Book Reviews

Author: Vibha Batra
Publisher: Bloomsbury Publishing India, New Delhi
(Pp 183, ISBN: 97893859364, Rs 199)

This romantic comedy revolves around the protagonist Misha, a makeup artist, who after a series of twists and turns falls in love with Akki, a model whom she frequently associates in fashion weeks.

Despite being a dark horse, Akki passionately responds to her love; but the hindrance that comes between them is his Didi, would be sister-in-law of Misha. Ever since both the parents of Akki had passed away, Didi was in search of a dignified and homely bahu, which she thinks geeky, gawky and gainfully employed Misha wouldn’t fit. But the question here is will Misha be able to win Didi over this khandaani bahu brigade?

Author: PC Sarkar
Publisher: Kalpaz Publications, Delhi
(Pp 220, ISBN 9789322051281399, Rs 900)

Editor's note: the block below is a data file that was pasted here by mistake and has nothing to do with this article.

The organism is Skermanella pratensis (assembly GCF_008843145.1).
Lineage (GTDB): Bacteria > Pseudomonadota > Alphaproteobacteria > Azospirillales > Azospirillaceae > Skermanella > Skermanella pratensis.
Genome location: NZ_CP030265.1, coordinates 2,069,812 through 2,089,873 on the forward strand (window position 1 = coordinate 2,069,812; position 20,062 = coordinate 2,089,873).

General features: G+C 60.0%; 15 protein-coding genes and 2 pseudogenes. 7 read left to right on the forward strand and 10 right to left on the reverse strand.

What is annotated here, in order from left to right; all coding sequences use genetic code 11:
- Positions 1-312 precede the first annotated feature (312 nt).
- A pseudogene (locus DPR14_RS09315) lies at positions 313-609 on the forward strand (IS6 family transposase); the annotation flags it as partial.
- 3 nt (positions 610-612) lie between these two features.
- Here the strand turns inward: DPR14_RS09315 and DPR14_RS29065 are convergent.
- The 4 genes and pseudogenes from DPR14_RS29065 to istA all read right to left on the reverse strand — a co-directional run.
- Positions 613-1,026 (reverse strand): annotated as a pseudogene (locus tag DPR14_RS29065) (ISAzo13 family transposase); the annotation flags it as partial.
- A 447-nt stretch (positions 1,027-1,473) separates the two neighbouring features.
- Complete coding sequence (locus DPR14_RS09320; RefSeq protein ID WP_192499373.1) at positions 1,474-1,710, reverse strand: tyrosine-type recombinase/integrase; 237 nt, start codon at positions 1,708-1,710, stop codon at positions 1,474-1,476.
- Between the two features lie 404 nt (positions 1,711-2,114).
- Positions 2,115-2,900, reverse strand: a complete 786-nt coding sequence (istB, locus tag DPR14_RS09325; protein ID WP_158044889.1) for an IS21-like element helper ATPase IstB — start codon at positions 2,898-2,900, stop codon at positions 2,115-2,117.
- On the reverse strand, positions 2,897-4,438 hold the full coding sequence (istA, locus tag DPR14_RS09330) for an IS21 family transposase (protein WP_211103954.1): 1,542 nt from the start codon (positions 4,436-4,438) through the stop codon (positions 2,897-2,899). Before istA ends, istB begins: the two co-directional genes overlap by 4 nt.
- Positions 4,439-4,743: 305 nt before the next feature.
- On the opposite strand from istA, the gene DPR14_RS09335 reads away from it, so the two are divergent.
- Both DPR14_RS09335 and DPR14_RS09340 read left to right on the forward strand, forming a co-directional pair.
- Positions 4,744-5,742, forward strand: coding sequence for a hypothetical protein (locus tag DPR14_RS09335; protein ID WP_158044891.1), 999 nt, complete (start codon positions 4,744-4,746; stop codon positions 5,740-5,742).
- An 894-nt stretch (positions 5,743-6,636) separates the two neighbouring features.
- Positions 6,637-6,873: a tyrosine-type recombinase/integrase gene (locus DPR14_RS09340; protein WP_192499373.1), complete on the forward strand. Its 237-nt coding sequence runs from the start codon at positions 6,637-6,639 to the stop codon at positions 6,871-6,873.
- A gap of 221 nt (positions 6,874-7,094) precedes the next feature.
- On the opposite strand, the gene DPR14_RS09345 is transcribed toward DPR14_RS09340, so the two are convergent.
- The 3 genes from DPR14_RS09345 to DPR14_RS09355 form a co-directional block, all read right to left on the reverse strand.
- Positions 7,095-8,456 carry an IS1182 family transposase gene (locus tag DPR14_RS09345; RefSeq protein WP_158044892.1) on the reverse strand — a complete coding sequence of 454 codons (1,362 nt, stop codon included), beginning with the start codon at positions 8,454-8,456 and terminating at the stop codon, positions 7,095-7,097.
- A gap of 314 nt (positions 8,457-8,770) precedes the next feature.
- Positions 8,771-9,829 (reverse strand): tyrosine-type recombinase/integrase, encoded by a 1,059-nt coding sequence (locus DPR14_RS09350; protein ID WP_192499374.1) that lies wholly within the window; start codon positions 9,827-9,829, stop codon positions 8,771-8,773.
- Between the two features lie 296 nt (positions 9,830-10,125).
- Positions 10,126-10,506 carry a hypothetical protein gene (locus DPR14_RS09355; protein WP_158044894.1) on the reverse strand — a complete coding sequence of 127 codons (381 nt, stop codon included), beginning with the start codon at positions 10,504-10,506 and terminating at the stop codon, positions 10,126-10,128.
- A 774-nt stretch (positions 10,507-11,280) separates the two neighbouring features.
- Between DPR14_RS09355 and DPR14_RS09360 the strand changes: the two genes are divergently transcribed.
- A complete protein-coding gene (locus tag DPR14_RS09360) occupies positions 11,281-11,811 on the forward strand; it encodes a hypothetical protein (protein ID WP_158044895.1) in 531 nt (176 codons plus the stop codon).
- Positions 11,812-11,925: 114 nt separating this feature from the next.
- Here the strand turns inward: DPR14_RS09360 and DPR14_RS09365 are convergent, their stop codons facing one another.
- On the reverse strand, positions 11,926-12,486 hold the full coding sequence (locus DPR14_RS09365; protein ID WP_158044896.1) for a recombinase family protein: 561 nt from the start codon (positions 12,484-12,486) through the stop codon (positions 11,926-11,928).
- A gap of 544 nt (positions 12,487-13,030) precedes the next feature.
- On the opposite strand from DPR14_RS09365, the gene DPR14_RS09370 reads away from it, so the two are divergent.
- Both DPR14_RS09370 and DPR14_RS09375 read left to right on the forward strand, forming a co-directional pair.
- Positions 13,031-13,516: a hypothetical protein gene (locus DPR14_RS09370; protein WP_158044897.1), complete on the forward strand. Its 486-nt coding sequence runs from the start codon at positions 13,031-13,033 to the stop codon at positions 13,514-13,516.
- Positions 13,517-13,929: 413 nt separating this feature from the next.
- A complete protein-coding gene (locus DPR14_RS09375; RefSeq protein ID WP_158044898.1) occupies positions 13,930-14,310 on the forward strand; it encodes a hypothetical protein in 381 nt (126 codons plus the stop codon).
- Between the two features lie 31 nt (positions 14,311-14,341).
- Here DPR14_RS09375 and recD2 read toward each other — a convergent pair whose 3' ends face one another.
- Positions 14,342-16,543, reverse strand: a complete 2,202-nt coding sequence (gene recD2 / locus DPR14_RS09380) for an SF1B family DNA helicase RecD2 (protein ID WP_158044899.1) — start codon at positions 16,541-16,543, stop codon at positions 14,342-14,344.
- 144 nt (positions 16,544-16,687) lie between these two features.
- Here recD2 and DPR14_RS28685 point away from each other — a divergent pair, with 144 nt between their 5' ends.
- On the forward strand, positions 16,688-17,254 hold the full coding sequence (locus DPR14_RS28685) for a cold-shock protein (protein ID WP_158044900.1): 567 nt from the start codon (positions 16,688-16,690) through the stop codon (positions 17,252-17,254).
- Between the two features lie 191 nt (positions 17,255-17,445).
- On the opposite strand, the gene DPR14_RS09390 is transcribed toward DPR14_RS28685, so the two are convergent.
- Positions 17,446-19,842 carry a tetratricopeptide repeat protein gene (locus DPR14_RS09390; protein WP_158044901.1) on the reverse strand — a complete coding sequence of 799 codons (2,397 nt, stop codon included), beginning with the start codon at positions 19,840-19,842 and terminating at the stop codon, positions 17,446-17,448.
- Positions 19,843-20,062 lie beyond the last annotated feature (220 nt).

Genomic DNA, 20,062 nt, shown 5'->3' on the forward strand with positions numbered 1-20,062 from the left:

The origin & history of Lucknow is truly intriguing not just to the historians but also to the common man. The history of Lucknow can be traced back to the ancient times of the Suryavanshi Dynasty. Lucknow Buildings, Begums and The British by PC Sarkar is not about history, rather it is a book about heritage. As a city, Lucknow has witnessed many turmoil during the past three centuries. The history of Lucknow is both rich and fascinating. The history of Lucknow reveals interesting and often charming aspects of the culture and try viagra for free life of the people of Lucknow.

The book deals with three different areas which are complimentary to each other. It very lucidly describes the building of Lucknow, the lesser known history of the Begums, who contributed to the growth and development of the city of Lucknow and British who ruled by proxy through their Residents.

PC Sarkar in this immensely researched book has thrown light on the lessor known but significant aspects of the history of Lucknow by incorporating information about events of the life and times of the British residents.

Supported by an exhaustive bibliography and large number of images of bygone era of Lucknow, the author has made this work a treasure– worth reading and preserving.

Yoga: The Science of the Soul Vol.1